Podcast: Tax Prospects, Changes, and other Possibilities with a New Administration

Key Points: 

  • It is too early to predict which tax plan changes may take effect. 
  • The current political situation may prevent any significant new tax code changes in 2021. 
  • Corporate tax rate increase proposals are not slated to return to pre-2017 levels. 

Possibilities and unknowns. Those are words that got Howard Altshuler, Partner-in-Charge, Real Estate Services for Weaver, and Rob Nowak, Partner, Tax Services for Weaver, thinking about the future of tax plans and policy with the coming of a new administration. Now that a new administration is in place, Altshuler and Nowak wanted to address the situation and provide some context to what they think it all means in terms of taxes from an overall and a real estate perspective.

“I think we know a little bit more than we did before the election,” Nowak said. “Do we have some firm direction on which aspects of the Biden administration’s tax plan are likely to see traction? Again, we know what’s out in the marketplace. We know it’s been published whereby the administration and congress will be seeking an increase in tax rates on all types of tax, on ordinary income, capital gains, qualified, dividends. On the corporate side, we know we’ll be looking at an increase potentially in the corporate tax rate. And several provisions will specifically impact real estate such as whether or not differed exchanges will continue to be a viable strategy to differ gains.”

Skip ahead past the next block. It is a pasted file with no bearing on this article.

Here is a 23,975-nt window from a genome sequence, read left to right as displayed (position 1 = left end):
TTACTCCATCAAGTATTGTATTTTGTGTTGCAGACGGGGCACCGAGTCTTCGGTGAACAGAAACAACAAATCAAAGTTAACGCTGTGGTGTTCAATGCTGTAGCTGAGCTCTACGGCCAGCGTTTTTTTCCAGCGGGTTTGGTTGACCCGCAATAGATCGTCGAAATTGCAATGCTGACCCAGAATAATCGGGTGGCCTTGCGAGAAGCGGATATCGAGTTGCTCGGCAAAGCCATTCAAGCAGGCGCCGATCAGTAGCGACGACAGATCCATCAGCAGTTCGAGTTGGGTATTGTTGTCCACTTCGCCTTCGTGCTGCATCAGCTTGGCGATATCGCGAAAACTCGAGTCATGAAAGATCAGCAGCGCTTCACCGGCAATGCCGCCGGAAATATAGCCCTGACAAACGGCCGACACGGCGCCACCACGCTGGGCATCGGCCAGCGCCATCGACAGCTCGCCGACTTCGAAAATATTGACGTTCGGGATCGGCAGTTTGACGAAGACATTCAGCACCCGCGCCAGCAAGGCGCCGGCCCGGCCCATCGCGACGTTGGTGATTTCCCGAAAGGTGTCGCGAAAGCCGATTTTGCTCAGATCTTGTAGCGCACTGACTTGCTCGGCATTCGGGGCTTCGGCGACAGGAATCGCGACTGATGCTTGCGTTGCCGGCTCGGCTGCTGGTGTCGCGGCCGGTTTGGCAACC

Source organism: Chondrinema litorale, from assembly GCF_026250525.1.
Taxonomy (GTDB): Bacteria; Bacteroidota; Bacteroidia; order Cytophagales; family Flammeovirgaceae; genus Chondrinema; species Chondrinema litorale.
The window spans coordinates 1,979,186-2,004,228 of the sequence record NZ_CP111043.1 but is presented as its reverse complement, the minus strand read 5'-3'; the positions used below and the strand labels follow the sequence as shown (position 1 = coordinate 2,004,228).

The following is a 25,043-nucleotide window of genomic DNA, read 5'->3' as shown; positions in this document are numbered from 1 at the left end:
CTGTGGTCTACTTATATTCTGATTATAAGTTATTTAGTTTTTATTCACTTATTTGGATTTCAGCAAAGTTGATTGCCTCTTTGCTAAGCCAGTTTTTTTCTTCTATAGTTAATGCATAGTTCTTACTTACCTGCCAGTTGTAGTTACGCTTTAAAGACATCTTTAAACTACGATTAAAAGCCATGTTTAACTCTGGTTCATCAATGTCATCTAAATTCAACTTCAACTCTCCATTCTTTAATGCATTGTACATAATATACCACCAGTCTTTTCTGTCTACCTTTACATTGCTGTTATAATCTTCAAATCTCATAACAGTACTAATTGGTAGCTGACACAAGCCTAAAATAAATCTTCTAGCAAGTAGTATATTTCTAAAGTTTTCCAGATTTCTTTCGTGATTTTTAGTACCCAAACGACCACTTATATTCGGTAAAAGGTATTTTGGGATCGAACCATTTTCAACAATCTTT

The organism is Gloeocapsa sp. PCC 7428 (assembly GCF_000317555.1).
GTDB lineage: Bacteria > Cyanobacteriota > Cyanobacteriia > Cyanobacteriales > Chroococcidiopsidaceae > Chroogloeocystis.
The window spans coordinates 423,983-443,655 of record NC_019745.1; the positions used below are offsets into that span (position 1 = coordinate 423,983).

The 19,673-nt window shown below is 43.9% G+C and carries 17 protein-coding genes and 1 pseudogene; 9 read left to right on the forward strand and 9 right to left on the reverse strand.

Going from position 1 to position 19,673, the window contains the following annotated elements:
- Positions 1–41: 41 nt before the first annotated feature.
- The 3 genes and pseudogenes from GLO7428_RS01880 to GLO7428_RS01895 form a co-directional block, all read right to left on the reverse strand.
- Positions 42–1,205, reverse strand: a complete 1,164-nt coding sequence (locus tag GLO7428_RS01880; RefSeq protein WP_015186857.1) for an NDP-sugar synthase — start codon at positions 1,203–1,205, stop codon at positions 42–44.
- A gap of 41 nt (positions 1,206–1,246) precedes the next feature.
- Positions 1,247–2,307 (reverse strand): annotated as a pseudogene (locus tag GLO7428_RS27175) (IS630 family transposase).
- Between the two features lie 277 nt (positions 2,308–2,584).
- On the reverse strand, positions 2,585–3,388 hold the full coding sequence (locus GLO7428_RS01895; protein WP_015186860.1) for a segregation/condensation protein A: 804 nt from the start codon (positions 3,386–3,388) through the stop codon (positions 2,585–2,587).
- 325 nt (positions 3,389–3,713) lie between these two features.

And while Altshuler recognized the Democratic administration’s desire for increased taxes in certain areas, it isn’t something that can be automatically accomplished given the current political situation. “One unknown is how the new power-sharing agreement that’s been brokered by senator Schumer and senator McConnell will play into this,” Nowak said. “And how set will the democratic caucus be on pushing this agenda forward unilaterally, rather than seeking to make it a bipartisan effort.”

The one area where Democrats could pass legislation affecting tax policy could be through the reconciliation process. However, with COVID relief taking up the largest focus of congressional efforts to pass a bill through reconciliation, it is unlikely a lot of tax policy changes will find their way into final legislation through that endeavor.

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